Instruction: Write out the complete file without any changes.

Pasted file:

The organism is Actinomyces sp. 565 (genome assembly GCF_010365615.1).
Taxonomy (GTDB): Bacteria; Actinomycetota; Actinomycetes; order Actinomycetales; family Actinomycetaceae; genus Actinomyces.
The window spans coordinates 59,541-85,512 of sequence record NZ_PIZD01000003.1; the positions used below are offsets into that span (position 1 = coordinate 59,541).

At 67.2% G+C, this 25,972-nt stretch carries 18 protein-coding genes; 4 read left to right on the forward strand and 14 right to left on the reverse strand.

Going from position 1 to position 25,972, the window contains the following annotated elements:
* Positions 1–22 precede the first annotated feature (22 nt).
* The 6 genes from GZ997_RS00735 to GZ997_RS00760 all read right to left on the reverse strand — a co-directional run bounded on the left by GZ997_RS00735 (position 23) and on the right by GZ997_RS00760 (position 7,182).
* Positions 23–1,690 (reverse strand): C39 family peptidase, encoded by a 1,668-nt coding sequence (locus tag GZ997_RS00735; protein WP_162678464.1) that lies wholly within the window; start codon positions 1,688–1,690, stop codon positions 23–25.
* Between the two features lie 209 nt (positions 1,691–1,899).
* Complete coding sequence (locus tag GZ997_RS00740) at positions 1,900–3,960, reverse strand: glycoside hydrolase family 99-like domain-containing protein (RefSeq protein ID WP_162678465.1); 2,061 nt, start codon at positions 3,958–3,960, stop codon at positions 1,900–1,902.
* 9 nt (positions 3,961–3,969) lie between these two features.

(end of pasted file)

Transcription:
The organism is Actinomyces sp. 565 (genome assembly GCF_010365615.1).
Taxonomy (GTDB): Bacteria; Actinomycetota; Actinomycetes; order Actinomycetales; family Actinomycetaceae; genus Actinomyces.
The window spans coordinates 59,541-85,512 of sequence record NZ_PIZD01000003.1; the positions used below are offsets into that span (position 1 = coordinate 59,541).

At 67.2% G+C, this 25,972-nt stretch carries 18 protein-coding genes; 4 read left to right on the forward strand and 14 right to left on the reverse strand.

Going from position 1 to position 25,972, the window contains the following annotated elements:
* Positions 1–22 precede the first annotated feature (22 nt).
* The 6 genes from GZ997_RS00735 to GZ997_RS00760 all read right to left on the reverse strand — a co-directional run bounded on the left by GZ997_RS00735 (position 23) and on the right by GZ997_RS00760 (position 7,182).
* Positions 23–1,690 (reverse strand): C39 family peptidase, encoded by a 1,668-nt coding sequence (locus tag GZ997_RS00735; protein WP_162678464.1) that lies wholly within the window; start codon positions 1,688–1,690, stop codon positions 23–25.
* Between the two features lie 209 nt (positions 1,691–1,899).
* Complete coding sequence (locus tag GZ997_RS00740) at positions 1,900–3,960, reverse strand: glycoside hydrolase family 99-like domain-containing protein (RefSeq protein ID WP_162678465.1); 2,061 nt, start codon at positions 3,958–3,960, stop codon at positions 1,900–1,902.
* 9 nt (positions 3,961–3,969) lie between these two features.